Ray Dawn goes from law school to lyricist | Music | Pittsburgh | Pittsburgh City Paper

Ray Dawn goes from law school to lyricist

"Every studio I go to, I'm the only guy they've ever seen write his rhymes down."

Pleading YOLO contendre: law school dropout Ray Dawn
Pleading YOLO contendre: law school dropout Ray Dawn

There are a number of things that set Ray Dawn apart from the current pack of Pittsburgh hip-hop artists who are trying to make it. He's not only a college graduate, but a former law student. He's 31 and working a day job at a bank to make his dream possible. He's mature and businesslike, yet his focus is on his music as a mode of self-expression. It's tough not to take a liking to him. As he performs at South By Southwest this week — the second time in as many years — the Pittsburgh rapper who's better known outside of Pittsburgh hopes 2013 will be his breakout year.

Ray Dawn didn't grow up wanting to be a rapper. Education was a priority for the future MC then known as Raymond Sims; both his mother and grandmother were educators. After attending Squirrel Hill's Minadeo Elementary, he started high school at Central Catholic and then his family moved to Holland, Mich. He went to nearby Western Michigan University — where he studied journalism, and where he also began writing rhymes. The bug bit him just as he was leaving for school.

"I was watching the Source Hip-Hop Awards on UPN," Ray Dawn recalls. "I'm in the basement, packing, to get out of my parents' house, what I've been waiting for my whole life: Do my own thing. And Snoop Dogg gets an award and he's like, 'I'm a high-school dropout.' And I'm like, 'What? A successful guy like this? I'm about to go to college and he's a high-school dropout? I could do this shit!'" He wrote his first song that night.

He started writing rhymes regularly, but not the way some start out, freestyling over beats with friends. Ray Dawn wrote on notepads and on the computer, and started sharing on an online forum called Freestyling.com. "At some point, I wrote a verse every day for a year. After a while, it got to be where the guys who took this seriously were like, 'OK, we've got to start recording, we can't be Text-Cs, we have to be MCs." (To this day, though, he writes it all down: "Every studio I go to, I'm the only guy they've ever seen write his rhymes down," Ray Dawn says with a laugh.)

From there, it was campus shows and parties, familiarizing himself with performing live. But prioritizing was sometimes a struggle.

"It got to a point in college where my grades were suffering so much, I had to give [music] up. One semester, I failed all of my classes. I've always had the ability to achieve, but I'd be like, 'Fuck homework, I'd rather play video games.'"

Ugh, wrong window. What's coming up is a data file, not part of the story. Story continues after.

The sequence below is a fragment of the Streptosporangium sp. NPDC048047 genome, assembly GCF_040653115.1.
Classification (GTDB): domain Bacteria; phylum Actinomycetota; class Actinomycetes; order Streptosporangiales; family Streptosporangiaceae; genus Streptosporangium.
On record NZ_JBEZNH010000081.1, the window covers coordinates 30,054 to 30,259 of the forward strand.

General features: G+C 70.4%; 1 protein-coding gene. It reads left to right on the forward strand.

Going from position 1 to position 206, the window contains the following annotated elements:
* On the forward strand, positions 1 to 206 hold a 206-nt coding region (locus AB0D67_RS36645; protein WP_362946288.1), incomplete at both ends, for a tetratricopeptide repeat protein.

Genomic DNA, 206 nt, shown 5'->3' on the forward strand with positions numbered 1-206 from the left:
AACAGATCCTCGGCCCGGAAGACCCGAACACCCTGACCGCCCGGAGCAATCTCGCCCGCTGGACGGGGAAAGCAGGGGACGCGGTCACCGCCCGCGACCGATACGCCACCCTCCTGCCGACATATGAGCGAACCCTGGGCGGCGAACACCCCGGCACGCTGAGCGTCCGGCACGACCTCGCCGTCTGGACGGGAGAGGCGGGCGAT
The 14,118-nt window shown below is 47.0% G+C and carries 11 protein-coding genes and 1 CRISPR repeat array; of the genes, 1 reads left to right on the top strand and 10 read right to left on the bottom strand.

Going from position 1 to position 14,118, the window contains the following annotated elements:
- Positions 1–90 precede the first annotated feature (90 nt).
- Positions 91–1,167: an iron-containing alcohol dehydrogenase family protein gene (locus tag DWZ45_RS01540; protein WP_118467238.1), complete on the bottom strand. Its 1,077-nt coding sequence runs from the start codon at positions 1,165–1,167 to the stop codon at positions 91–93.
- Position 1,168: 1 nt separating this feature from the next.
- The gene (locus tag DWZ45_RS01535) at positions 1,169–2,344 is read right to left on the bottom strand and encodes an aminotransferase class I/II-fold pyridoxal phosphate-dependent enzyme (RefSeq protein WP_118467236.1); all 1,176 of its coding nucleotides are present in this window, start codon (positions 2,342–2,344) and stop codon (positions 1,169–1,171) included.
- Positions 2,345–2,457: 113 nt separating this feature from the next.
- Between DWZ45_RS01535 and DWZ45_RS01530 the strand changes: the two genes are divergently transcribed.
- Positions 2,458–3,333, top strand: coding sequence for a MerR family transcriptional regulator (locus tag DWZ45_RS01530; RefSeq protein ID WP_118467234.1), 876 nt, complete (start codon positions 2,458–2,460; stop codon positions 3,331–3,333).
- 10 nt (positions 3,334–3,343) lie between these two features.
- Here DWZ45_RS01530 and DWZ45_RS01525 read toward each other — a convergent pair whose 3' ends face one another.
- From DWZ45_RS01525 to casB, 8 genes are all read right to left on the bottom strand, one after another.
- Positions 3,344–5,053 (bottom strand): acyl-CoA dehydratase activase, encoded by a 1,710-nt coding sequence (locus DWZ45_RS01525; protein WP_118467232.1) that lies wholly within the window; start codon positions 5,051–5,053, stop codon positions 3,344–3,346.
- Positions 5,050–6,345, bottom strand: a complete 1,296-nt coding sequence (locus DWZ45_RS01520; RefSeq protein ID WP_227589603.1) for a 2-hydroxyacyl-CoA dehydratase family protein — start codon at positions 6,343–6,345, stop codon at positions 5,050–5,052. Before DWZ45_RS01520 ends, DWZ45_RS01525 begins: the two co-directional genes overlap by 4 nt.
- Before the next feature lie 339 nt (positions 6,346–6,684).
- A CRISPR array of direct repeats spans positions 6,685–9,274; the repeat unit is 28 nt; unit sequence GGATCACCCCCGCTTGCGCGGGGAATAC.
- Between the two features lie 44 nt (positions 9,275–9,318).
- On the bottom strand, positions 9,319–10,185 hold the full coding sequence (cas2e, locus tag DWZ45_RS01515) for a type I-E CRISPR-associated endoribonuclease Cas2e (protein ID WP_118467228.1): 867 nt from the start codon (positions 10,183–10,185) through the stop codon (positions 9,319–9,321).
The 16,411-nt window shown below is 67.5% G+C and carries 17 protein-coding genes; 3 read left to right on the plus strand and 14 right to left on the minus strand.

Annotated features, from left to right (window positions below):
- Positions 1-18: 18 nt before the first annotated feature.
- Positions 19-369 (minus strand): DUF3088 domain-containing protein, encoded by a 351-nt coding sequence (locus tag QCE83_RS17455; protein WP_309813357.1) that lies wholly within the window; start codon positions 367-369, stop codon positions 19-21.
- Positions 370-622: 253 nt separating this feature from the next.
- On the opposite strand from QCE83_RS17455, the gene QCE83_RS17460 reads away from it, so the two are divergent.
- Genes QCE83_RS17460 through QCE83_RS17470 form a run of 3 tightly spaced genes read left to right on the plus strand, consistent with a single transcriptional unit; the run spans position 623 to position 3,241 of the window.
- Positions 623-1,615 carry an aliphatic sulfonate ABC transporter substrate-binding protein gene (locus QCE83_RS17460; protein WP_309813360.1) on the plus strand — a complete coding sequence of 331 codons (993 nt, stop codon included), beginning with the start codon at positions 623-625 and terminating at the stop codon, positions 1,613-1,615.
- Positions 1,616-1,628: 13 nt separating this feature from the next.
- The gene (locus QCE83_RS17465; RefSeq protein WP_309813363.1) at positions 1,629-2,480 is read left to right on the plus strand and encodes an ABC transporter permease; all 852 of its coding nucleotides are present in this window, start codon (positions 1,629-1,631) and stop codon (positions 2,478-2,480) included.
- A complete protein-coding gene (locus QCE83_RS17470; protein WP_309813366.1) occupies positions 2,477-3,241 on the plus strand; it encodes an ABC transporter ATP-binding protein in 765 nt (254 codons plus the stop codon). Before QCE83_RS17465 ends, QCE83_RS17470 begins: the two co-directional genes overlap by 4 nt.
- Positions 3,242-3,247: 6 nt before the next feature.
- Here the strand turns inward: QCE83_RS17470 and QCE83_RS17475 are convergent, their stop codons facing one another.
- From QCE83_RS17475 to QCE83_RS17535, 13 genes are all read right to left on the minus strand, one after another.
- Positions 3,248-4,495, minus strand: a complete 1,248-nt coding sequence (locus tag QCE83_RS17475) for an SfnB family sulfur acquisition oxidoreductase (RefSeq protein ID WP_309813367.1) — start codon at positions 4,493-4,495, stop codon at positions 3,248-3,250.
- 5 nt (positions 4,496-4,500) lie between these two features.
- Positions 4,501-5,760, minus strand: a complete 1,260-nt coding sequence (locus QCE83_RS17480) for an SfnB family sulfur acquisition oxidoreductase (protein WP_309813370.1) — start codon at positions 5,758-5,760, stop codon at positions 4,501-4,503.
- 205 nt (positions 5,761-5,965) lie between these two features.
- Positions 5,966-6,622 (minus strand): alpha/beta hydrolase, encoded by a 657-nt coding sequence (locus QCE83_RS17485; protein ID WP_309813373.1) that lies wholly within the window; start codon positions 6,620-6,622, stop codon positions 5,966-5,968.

Ray Dawn finished out undergrad and started law school, but hip-hop was calling him back — and he found that he couldn't do both. Plus, he was having trouble keeping on the straight-and-narrow. During law school, he got his second DUI. "I was actually driving home because I wanted to get up early and study the next day, not wake up on somebody's couch," he says. 

After a year, he dropped out of law school in grand fashion: walking out in the middle of an exam. He just knew it wasn't for him — for one thing, the language of law doesn't leave much room for self-expression. He was soon spurred to take rap even more seriously after he placed in the top five in a national contest to open for Common.

In 2008, Ray Dawn moved back to Pittsburgh to be with his grandparents; they served as an inspiration, and The Last Sleep of Arthur, Ray Dawn's latest EP, is dedicated to them. The album mixes personal writing with Arthurian legend; it's smart, but not overtly nerdy. He references Oberon — the summer ale from Bell's, a microbrew near his college — and is well aware that it's a Shakespeare reference as well. There's surely a bit of double entendre, too, in "NB 420," which ostensibly is about the pair of shoes that he likes to wear onstage. This is a good-time rapper who reads The New York Times on the regular and references Malcolm Gladwell from time to time.

Another selling point for Ray Dawn: He's punctual, easy to get along with and reliable. 

"I pride myself on my work ethic, and so does Ray," says rapper Beedie, who guests on Last Sleep, and who recently brought Ray Dawn on as hype man for an out-of-town show when his regular partner couldn't make it. "We definitely vibe on a number of levels, musically and otherwise. That's what I vibe with: Good people who make good music."

It's not hard to follow Ray Dawn's evolution; The Last Sleep of Arthur is more mature and cohesive than his first official mixtape, 2010's Controlled Chaos. Part of the development is probably attributable to his working regularly with two producers, Danimal and Ohini Jonez, on Last Sleep. But it's also because he's settled down as an artist and a lyricist.

"I used to be more like, lock myself in a room and write. In the morning, write. Get home from work and write. Now I'm more like, let life dictate the music. Let it breathe. I don't find myself stuck in writer's block, because I have a different perspective."

"Before, I'd want a structure: something for the club, something for the ladies, something smooth to play in your car in the summer. Now I do that stuff because I'm living it."

Ephemeral art made at Chalk Fest
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Ephemeral art made at Chalk Fest

By Pam Smith